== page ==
From: Christoph Ludwig (cludwig_at_[hidden])
Date: 2004-02-03 04:00:38
On Mon, Feb 02, 2004 at 12:14:47PM -0500, Edward Diener wrote:
> Beman Dawes wrote:
> > How should size( "foo" ) behave if "foo" is a directory?
> > 1) Throw. The function should be renamed file_size().
> I agree with your conclusion. Asking for the file_size of a directory is
> just wrong.
What's wrong about it?
Example: If I do a "ls -lh" in my boost directory (Linux, Reiser FS),
the first two lines I get are:
drwxr-xr-x 31 cludwig users 3544 2003-11-27 11:06 boost
-r-xr-xr-x 1 cludwig users 298 2003-11-27 11:06 boost-build.jam
The system tells me that the special file containing the directory
entries for the subdir "boost" occupies 3,5 KByte. I also checked the
output of ls on a Solaris machine (with an ufs filesystem, I assume)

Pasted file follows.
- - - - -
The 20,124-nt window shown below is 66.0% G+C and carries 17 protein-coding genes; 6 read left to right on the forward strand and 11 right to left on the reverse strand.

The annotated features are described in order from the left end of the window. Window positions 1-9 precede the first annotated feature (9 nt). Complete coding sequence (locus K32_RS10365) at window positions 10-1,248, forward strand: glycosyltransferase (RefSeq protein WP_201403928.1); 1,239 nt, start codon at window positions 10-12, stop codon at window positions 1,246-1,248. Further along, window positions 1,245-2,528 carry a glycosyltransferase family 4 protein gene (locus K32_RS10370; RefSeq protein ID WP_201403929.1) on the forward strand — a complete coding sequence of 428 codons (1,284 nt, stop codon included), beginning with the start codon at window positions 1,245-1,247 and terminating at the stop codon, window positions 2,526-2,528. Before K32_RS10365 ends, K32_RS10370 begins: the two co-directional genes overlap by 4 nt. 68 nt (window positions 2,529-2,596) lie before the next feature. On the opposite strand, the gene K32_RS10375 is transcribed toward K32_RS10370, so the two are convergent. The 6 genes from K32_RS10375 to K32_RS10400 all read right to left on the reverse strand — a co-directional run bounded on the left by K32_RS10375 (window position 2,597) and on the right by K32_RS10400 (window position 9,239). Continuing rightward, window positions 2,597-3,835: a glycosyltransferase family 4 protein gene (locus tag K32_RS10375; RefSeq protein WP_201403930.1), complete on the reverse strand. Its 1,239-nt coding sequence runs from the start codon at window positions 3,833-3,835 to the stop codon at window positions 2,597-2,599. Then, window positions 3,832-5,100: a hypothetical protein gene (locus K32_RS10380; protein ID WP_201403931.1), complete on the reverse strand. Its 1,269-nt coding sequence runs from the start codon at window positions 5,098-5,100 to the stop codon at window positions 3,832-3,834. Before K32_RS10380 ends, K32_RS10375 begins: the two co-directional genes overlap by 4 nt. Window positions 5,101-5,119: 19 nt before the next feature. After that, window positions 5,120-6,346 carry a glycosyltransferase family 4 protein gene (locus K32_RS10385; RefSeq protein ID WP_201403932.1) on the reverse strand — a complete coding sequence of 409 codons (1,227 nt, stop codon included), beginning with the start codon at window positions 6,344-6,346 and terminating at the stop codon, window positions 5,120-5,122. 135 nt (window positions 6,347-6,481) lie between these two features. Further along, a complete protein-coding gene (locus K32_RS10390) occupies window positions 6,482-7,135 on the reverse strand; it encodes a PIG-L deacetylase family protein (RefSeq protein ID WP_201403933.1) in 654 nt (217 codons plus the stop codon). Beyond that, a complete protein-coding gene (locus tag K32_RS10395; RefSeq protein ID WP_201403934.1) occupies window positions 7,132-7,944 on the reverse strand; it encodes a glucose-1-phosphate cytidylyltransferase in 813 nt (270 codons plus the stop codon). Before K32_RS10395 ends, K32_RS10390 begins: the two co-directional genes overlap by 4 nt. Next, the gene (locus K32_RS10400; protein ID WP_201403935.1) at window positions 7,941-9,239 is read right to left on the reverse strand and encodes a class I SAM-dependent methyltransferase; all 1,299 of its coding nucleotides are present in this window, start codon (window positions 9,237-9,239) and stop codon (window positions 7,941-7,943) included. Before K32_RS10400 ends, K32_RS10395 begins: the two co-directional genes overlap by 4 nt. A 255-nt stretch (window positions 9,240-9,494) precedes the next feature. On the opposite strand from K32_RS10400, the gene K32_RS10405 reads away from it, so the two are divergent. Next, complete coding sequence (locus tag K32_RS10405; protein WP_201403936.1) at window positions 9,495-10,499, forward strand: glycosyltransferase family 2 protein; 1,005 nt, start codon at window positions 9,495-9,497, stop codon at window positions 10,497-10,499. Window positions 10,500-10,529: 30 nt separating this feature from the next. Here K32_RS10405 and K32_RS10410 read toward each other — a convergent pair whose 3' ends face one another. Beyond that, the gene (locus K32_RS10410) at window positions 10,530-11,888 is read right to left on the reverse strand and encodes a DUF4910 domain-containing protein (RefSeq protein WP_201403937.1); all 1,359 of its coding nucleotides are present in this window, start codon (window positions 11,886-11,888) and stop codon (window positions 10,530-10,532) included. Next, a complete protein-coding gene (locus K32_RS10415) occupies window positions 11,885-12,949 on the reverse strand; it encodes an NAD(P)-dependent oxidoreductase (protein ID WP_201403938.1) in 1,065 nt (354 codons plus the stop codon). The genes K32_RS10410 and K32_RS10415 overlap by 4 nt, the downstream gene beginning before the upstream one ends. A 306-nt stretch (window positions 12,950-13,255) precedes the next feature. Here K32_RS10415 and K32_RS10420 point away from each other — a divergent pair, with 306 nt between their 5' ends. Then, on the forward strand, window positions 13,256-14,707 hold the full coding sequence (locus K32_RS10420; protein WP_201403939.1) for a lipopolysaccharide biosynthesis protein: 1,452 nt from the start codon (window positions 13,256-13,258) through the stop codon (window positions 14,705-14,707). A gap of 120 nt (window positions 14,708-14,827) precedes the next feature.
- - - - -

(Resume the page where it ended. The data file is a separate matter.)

and on a FAT32 filesystem. There the situation is similar; the only
difference is that the reported size is always a multiple of the file
system's block size.
I don't know about other filesystems, but in the examples above it
makes perfectly sense to ask for the size of a directory (rather than
the sum of the size of its content).
Beman's list of options has therefore to be appended:
4) Return the size of the special file containing the directory
Provided it can be implemented on other systems, too, this would be
the most natural behaviour in my opinion.
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